This postcard was sent to Mrs. J.W. Noland in Laketon, Indiana on March 2, 1911 from their daughter Ethel in Wabash, Indiana. The postcard reads:
Dear Papa & Mother,
Received Saturday’s check—many thanks. Expect I will be home Saturday.
With love, Ethel
I’m not sure which woman on the front of the postcard is Ethel. I have several other photos from the same source with the family name “Noland” written on the back of each. Alonzo Noland, John Noland and George Noland are three of the names mentioned in several photos. I’m assuming they are brothers, based on photos.
During a cursory web search, I discovered a Mary Ethel Noland in Missouri (known to her friends as Ethel), who was President Truman’s first cousin, a fervent genealogist and keeper of all things related to her cousin’s presidency. The Mary Ethel Noland Papers (4,800 pages!) date from 1672-1971 with the bulk of material spanning 1893-1971. The collection includes postcards, printed materials, correspondence, charts, photographs and newspaper clippings relating to her genealogy of Harry S. Truman. She donated the collection to the U.S. government.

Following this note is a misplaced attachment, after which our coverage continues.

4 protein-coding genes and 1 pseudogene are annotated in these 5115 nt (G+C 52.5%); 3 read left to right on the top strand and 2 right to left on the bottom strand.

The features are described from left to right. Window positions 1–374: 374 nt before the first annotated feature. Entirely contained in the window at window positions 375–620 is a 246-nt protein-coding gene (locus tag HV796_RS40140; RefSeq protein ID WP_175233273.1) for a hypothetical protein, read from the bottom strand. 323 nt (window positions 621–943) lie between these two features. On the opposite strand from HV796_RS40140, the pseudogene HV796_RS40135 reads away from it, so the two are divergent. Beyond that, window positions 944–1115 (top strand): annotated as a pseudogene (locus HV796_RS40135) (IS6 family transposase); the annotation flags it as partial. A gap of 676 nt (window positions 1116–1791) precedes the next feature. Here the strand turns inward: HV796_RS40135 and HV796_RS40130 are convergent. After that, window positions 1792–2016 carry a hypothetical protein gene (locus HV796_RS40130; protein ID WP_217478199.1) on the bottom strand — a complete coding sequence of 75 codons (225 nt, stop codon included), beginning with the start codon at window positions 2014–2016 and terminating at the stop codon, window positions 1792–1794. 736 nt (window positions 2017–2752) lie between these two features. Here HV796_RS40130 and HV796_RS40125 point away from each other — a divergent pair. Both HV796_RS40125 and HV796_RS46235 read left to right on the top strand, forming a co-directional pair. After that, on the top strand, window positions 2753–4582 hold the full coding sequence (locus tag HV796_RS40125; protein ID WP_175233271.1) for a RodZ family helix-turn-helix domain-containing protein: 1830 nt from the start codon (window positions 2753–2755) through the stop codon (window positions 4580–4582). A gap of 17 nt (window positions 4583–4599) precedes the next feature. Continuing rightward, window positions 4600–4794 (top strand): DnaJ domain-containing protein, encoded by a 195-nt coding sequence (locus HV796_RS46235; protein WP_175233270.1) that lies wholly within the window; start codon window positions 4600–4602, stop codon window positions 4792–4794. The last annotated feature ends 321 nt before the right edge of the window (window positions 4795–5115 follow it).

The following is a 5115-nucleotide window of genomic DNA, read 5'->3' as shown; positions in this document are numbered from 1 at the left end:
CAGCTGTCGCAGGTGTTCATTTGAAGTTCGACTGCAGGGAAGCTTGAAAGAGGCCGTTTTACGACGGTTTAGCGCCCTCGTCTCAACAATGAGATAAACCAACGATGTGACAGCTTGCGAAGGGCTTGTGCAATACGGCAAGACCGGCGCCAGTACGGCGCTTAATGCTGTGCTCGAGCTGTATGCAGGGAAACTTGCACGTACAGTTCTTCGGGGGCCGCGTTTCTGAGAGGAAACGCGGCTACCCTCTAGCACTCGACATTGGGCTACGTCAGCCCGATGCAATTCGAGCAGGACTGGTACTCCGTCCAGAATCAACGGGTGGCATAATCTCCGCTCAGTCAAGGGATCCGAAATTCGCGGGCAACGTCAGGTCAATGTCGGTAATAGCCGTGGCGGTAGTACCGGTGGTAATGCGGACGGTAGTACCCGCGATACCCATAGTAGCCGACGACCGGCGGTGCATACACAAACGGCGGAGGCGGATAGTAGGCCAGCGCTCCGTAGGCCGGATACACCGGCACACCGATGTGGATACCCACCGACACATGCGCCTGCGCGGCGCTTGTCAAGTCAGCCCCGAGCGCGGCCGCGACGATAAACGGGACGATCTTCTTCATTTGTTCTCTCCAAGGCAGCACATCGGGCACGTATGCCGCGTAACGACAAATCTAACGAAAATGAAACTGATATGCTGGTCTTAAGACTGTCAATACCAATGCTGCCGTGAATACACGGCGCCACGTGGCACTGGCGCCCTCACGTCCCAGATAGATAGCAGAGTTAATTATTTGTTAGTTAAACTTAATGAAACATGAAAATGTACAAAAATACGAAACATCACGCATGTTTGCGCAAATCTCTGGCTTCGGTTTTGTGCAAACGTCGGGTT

I got a tad excited about my Ethel (remotely) being that Ethel, but I really can’t connect them because Truman’s Ethel was in Missouri for most of her life; my Ethel appears to remain in Indiana throughout the series of postcards. That Ethel did have a sister (Nellie) and this postcard shows that my Ethel possibly had a sister, too. I’ve seen a few photos of Truman’s Ethel and none look quite like either of the young women in the postcard below.
It’s rather fun to research (if even just for five minutes) some background information for these orphaned photos—and they’re not even my relatives! I am consistently amazed at how much information can be found if you have a name, city, state or even a studio name written on a photo—even one dating back to the late 1800s. I know I owe most of this gratitude to the multitude of fervent genealogists out there!